The cost of flood damage to hospitality businesses is likely to run into tens of millions of pounds.
The Association of British Insurers (ABI) said the earlier bout of summer flooding, which hit Sheffield and Hull hard, could cost as much as £1.5b to the UK economy, with 7,000 businesses affected.
And although there is no firm figure yet for the financial impact of the disastrous flooding that has hit vast swathes of southern England on hospitality businesses specifically, it is expected to run into millions.
The Foot and Mouth crisis of 2001, which also saw bookings cancelled and business restricted for many months, is believed to have cost the hospitality sector £2.5b according to the British Tourism Authority.
However, for those battling on, advice and financial support is at hand.
The Federation of Small Businesses has set up a £500,000 fund to grant short-term interest free loans to affected businesses (with a limit of £5,000 per case). Members should apply through their regional office to access the money.
The association has also teamed up with insurance company Tower Gate Partnership to offer advice on minimising flood damage.
The Forum of Private Business (FPB) is fielding many calls from hospitality businesses unsure of where they stand legally if they carry on working in flood affected premises.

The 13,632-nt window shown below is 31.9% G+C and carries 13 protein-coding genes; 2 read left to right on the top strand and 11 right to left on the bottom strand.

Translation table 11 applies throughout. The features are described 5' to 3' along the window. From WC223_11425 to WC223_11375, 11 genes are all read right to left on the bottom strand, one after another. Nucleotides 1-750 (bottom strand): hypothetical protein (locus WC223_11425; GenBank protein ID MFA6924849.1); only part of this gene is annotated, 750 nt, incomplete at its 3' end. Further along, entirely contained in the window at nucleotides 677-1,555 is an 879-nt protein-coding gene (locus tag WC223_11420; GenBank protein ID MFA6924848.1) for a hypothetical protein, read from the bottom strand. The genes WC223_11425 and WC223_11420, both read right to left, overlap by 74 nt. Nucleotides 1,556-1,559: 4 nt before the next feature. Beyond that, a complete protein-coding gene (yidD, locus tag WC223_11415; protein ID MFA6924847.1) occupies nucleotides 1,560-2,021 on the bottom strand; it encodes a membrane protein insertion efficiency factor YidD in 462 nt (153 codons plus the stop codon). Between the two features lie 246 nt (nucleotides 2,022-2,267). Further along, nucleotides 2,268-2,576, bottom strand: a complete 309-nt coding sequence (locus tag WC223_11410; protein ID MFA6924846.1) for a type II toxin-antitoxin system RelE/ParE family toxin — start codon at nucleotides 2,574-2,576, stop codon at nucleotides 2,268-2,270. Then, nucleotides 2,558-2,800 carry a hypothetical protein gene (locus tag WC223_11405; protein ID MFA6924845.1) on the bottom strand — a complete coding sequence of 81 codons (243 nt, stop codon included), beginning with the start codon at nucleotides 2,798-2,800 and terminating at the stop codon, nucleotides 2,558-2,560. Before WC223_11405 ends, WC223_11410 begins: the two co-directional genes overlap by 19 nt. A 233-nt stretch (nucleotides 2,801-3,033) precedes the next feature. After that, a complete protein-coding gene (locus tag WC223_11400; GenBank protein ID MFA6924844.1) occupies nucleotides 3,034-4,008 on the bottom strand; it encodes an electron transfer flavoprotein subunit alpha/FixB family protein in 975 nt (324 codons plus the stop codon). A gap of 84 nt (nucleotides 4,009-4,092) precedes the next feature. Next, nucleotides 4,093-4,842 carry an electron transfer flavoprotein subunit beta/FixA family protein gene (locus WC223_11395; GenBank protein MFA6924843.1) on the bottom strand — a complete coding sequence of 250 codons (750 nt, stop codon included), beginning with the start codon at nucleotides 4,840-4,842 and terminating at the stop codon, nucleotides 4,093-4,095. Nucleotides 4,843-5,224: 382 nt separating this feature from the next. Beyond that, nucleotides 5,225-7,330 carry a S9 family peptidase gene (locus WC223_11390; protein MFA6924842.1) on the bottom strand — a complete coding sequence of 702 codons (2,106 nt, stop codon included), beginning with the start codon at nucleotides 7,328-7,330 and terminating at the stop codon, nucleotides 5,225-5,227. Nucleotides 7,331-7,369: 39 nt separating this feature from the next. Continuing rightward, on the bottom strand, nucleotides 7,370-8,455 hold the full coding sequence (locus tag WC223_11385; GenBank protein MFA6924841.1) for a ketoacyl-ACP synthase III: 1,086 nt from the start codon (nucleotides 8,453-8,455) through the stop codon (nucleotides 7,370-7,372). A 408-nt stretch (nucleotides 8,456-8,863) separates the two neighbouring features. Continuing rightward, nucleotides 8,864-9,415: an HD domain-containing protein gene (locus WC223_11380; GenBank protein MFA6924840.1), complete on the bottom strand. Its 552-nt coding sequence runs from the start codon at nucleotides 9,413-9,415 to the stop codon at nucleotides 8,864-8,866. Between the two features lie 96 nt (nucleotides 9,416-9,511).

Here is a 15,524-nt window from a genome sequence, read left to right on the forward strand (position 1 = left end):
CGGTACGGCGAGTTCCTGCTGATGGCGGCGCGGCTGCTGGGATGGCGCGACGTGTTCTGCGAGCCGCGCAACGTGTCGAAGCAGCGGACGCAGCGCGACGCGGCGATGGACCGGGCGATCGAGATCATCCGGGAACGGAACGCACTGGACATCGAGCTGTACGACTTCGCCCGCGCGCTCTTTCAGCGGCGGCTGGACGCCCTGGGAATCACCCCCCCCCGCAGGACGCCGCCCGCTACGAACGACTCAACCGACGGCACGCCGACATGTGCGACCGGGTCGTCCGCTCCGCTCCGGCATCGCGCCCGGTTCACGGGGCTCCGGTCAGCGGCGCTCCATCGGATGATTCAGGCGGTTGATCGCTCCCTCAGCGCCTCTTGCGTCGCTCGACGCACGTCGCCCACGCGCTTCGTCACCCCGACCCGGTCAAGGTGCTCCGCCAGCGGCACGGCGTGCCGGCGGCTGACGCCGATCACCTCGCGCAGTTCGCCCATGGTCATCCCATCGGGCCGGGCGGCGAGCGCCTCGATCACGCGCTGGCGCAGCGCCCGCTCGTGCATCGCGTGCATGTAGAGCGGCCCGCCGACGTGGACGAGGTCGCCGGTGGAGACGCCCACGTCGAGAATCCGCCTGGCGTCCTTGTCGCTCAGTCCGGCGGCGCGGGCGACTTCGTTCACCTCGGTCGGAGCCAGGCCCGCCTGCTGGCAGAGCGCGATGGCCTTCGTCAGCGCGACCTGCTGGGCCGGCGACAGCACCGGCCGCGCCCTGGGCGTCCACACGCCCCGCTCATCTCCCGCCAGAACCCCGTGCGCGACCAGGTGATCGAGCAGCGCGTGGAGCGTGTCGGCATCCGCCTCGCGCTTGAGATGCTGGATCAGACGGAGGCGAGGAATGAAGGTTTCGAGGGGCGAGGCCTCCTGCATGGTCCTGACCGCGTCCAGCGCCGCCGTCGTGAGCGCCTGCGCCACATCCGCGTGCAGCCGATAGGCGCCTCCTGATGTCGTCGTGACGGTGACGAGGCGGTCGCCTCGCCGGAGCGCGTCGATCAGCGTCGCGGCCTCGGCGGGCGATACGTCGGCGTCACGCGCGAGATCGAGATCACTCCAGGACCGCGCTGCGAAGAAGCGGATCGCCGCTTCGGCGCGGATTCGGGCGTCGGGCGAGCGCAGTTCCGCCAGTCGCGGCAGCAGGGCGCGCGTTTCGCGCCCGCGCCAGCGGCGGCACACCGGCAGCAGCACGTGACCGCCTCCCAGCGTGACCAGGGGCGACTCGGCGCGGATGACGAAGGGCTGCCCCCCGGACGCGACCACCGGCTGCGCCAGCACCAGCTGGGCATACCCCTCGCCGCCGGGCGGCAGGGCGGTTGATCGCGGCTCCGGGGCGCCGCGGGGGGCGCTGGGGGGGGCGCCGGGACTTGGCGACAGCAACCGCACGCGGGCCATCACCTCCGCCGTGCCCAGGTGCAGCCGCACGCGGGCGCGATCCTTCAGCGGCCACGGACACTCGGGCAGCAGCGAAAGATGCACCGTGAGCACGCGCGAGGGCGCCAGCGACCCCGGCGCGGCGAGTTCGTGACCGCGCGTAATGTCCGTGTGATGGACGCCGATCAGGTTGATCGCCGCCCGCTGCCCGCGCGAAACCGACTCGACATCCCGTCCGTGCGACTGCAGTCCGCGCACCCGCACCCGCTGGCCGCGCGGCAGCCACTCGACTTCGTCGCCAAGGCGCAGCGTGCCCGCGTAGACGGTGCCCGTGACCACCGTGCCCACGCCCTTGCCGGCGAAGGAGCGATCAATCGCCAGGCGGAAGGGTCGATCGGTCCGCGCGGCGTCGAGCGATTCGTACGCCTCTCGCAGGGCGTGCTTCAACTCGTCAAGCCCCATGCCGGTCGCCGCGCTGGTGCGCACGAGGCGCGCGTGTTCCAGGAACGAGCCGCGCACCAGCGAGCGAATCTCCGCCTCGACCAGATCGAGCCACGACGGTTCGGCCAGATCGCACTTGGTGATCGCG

A FPB spokesman said it had been advised that water on the premises did not generally contribute a health and safety concern as long as sensible provisions for drinking water and the safe operation of any equipment were in place.
"If you or your employees to have any concerns about the working environment you should contact your local council's environment department for advice," he said.
The British Hospitality Association has also called for a tax and national insurance payment holiday for those hospitality businesses wrecked by the floods, which is described as "catastrophic".
As of this morning there were 7 severe flood warnings and 35 flood warnings in place across the UK.
By Chris Druce
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